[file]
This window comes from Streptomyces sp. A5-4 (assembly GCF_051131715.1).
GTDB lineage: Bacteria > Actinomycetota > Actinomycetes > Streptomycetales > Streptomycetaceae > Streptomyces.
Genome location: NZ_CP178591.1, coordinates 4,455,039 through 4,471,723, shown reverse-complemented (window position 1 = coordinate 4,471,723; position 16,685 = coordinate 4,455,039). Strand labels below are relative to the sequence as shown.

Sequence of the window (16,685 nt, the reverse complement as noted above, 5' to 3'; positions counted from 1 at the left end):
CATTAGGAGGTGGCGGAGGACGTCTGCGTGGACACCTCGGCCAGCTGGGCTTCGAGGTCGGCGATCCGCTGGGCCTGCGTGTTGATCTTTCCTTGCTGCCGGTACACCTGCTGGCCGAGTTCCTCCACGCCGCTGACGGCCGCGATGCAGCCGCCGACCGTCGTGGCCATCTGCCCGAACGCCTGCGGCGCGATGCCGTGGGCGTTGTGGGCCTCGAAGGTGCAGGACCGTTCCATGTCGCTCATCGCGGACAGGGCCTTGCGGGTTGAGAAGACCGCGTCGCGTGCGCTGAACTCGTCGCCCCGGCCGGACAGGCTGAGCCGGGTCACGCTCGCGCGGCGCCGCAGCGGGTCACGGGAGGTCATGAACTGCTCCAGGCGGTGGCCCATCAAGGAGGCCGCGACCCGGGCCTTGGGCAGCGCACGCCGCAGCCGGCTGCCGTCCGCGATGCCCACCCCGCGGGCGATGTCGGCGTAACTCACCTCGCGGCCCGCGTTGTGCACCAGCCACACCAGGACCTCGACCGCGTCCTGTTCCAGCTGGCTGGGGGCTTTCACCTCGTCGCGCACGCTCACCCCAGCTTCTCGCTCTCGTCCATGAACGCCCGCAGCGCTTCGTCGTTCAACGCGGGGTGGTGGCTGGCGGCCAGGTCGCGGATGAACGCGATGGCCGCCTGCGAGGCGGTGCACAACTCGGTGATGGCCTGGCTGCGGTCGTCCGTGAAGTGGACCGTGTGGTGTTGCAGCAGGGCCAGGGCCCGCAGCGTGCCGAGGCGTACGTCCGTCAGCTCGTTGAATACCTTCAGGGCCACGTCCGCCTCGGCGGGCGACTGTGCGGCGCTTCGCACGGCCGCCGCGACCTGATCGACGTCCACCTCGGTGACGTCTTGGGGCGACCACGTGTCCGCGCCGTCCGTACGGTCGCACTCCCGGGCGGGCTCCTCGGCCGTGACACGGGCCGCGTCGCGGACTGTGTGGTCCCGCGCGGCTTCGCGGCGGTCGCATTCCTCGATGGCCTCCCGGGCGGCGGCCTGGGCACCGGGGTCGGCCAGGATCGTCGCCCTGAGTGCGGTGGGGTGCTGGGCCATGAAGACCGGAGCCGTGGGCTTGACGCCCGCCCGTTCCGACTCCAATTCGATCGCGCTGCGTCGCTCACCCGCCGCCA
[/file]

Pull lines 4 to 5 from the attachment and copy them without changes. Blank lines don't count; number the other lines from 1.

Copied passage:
Sequence of the window (16,685 nt, the reverse complement as noted above, 5' to 3'; positions counted from 1 at the left end):
CATTAGGAGGTGGCGGAGGACGTCTGCGTGGACACCTCGGCCAGCTGGGCTTCGAGGTCGGCGATCCGCTGGGCCTGCGTGTTGATCTTTCCTTGCTGCCGGTACACCTGCTGGCCGAGTTCCTCCACGCCGCTGACGGCCGCGATGCAGCCGCCGACCGTCGTGGCCATCTGCCCGAACGCCTGCGGCGCGATGCCGTGGGCGTTGTGGGCCTCGAAGGTGCAGGACCGTTCCATGTCGCTCATCGCGGACAGGGCCTTGCGGGTTGAGAAGACCGCGTCGCGTGCGCTGAACTCGTCGCCCCGGCCGGACAGGCTGAGCCGGGTCACGCTCGCGCGGCGCCGCAGCGGGTCACGGGAGGTCATGAACTGCTCCAGGCGGTGGCCCATCAAGGAGGCCGCGACCCGGGCCTTGGGCAGCGCACGCCGCAGCCGGCTGCCGTCCGCGATGCCCACCCCGCGGGCGATGTCGGCGTAACTCACCTCGCGGCCCGCGTTGTGCACCAGCCACACCAGGACCTCGACCGCGTCCTGTTCCAGCTGGCTGGGGGCTTTCACCTCGTCGCGCACGCTCACCCCAGCTTCTCGCTCTCGTCCATGAACGCCCGCAGCGCTTCGTCGTTCAACGCGGGGTGGTGGCTGGCGGCCAGGTCGCGGATGAACGCGATGGCCGCCTGCGAGGCGGTGCACAACTCGGTGATGGCCTGGCTGCGGTCGTCCGTGAAGTGGACCGTGTGGTGTTGCAGCAGGGCCAGGGCCCGCAGCGTGCCGAGGCGTACGTCCGTCAGCTCGTTGAATACCTTCAGGGCCACGTCCGCCTCGGCGGGCGACTGTGCGGCGCTTCGCACGGCCGCCGCGACCTGATCGACGTCCACCTCGGTGACGTCTTGGGGCGACCACGTGTCCGCGCCGTCCGTACGGTCGCACTCCCGGGCGGGCTCCTCGGCCGTGACACGGGCCGCGTCGCGGACTGTGTGGTCCCGCGCGGCTTCGCGGCGGTCGCATTCCTCGATGGCCTCCCGGGCGGCGGCCTGGGCACCGGGGTCGGCCAGGATCGTCGCCCTGAGTGCGGTGGGGTGCTGGGCCATGAAGACCGGAGCCGTGGGCTTGACGCCCGCCCGTTCCGACTCCAATTCGATCGCGCTGCGTCGCTCACCCGCCGCCA